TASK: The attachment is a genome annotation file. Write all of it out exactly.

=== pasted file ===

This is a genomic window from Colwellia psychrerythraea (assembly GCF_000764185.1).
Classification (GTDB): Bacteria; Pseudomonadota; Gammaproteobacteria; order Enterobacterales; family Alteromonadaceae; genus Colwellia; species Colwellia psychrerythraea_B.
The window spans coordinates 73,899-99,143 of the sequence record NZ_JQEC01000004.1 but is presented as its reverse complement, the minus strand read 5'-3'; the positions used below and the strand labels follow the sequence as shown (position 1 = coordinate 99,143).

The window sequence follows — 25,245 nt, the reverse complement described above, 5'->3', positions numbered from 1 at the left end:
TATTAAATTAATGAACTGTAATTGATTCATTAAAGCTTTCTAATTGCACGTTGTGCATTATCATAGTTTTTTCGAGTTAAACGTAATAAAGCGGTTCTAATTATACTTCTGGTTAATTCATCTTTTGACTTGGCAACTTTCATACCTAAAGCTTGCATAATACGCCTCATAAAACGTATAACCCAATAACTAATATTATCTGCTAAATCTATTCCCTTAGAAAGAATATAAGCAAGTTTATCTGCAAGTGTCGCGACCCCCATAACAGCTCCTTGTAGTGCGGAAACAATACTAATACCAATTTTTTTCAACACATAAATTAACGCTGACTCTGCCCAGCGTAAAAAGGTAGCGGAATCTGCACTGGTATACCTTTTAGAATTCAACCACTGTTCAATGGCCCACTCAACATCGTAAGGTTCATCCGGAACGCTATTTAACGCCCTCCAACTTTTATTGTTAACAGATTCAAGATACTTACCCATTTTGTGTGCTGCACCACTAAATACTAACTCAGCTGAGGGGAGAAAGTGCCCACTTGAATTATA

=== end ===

This is a genomic window from Colwellia psychrerythraea (assembly GCF_000764185.1).
Classification (GTDB): Bacteria; Pseudomonadota; Gammaproteobacteria; order Enterobacterales; family Alteromonadaceae; genus Colwellia; species Colwellia psychrerythraea_B.
The window spans coordinates 73,899-99,143 of the sequence record NZ_JQEC01000004.1 but is presented as its reverse complement, the minus strand read 5'-3'; the positions used below and the strand labels follow the sequence as shown (position 1 = coordinate 99,143).

The window sequence follows — 25,245 nt, the reverse complement described above, 5'->3', positions numbered from 1 at the left end:
TATTAAATTAATGAACTGTAATTGATTCATTAAAGCTTTCTAATTGCACGTTGTGCATTATCATAGTTTTTTCGAGTTAAACGTAATAAAGCGGTTCTAATTATACTTCTGGTTAATTCATCTTTTGACTTGGCAACTTTCATACCTAAAGCTTGCATAATACGCCTCATAAAACGTATAACCCAATAACTAATATTATCTGCTAAATCTATTCCCTTAGAAAGAATATAAGCAAGTTTATCTGCAAGTGTCGCGACCCCCATAACAGCTCCTTGTAGTGCGGAAACAATACTAATACCAATTTTTTTCAACACATAAATTAACGCTGACTCTGCCCAGCGTAAAAAGGTAGCGGAATCTGCACTGGTATACCTTTTAGAATTCAACCACTGTTCAATGGCCCACTCAACATCGTAAGGTTCATCCGGAACGCTATTTAACGCCCTCCAACTTTTATTGTTAACAGATTCAAGATACTTACCCATTTTGTGTGCTGCACCACTAAATACTAACTCAGCTGAGGGGAGAAAGTGCCCACTTGAATTATA